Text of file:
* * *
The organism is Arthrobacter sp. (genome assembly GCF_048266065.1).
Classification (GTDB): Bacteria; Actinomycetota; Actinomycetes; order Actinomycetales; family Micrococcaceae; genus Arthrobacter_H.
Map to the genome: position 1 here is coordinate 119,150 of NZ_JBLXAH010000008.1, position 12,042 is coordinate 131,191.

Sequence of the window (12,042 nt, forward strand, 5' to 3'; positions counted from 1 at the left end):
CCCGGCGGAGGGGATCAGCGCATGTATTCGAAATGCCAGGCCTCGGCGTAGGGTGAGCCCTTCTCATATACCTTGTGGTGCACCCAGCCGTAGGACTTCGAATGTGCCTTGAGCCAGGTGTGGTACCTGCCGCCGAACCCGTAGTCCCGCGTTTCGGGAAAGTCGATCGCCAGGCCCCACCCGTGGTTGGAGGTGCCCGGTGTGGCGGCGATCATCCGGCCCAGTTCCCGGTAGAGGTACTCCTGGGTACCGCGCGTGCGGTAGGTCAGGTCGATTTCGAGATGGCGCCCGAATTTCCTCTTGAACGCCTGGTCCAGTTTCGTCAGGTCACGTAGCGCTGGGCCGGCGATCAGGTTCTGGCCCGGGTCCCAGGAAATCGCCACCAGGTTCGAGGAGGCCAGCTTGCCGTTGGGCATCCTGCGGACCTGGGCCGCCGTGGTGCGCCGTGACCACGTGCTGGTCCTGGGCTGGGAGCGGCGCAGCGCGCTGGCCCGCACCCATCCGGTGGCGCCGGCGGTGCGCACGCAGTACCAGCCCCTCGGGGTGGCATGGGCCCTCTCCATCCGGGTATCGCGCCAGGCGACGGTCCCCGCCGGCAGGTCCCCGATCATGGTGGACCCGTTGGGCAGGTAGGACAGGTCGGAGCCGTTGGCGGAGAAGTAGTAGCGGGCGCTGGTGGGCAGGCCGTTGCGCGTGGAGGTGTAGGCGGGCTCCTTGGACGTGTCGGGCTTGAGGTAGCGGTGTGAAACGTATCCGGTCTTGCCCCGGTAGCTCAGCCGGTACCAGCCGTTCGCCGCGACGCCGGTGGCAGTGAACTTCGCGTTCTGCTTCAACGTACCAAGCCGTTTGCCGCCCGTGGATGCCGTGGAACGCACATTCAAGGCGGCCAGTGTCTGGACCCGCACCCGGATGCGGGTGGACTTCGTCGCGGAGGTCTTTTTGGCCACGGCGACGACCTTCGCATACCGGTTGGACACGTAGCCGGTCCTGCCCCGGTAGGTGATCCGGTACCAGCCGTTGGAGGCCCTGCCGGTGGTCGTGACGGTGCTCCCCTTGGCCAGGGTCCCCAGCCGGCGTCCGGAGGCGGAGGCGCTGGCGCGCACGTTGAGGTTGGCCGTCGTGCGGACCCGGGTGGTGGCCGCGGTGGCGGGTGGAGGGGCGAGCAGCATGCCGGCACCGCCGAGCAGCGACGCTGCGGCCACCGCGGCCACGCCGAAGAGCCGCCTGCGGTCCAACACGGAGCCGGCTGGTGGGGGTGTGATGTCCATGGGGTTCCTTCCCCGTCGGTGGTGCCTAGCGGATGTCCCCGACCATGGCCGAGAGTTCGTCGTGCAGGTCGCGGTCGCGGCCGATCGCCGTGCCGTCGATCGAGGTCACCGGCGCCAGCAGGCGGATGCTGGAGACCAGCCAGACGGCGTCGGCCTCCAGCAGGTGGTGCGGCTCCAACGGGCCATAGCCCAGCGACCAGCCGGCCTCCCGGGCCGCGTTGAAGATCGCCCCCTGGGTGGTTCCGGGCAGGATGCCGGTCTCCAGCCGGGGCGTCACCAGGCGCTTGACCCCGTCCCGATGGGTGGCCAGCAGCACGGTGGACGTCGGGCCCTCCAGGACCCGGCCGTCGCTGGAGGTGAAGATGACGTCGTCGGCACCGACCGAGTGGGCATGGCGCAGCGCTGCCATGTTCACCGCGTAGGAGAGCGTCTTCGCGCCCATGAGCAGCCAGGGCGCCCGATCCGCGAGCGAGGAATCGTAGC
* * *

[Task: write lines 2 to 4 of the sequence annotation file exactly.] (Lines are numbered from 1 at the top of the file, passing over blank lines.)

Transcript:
Classification (GTDB): Bacteria; Actinomycetota; Actinomycetes; order Actinomycetales; family Micrococcaceae; genus Arthrobacter_H.
Map to the genome: position 1 here is coordinate 119,150 of NZ_JBLXAH010000008.1, position 12,042 is coordinate 131,191.

Sequence of the window (12,042 nt, forward strand, 5' to 3'; positions counted from 1 at the left end):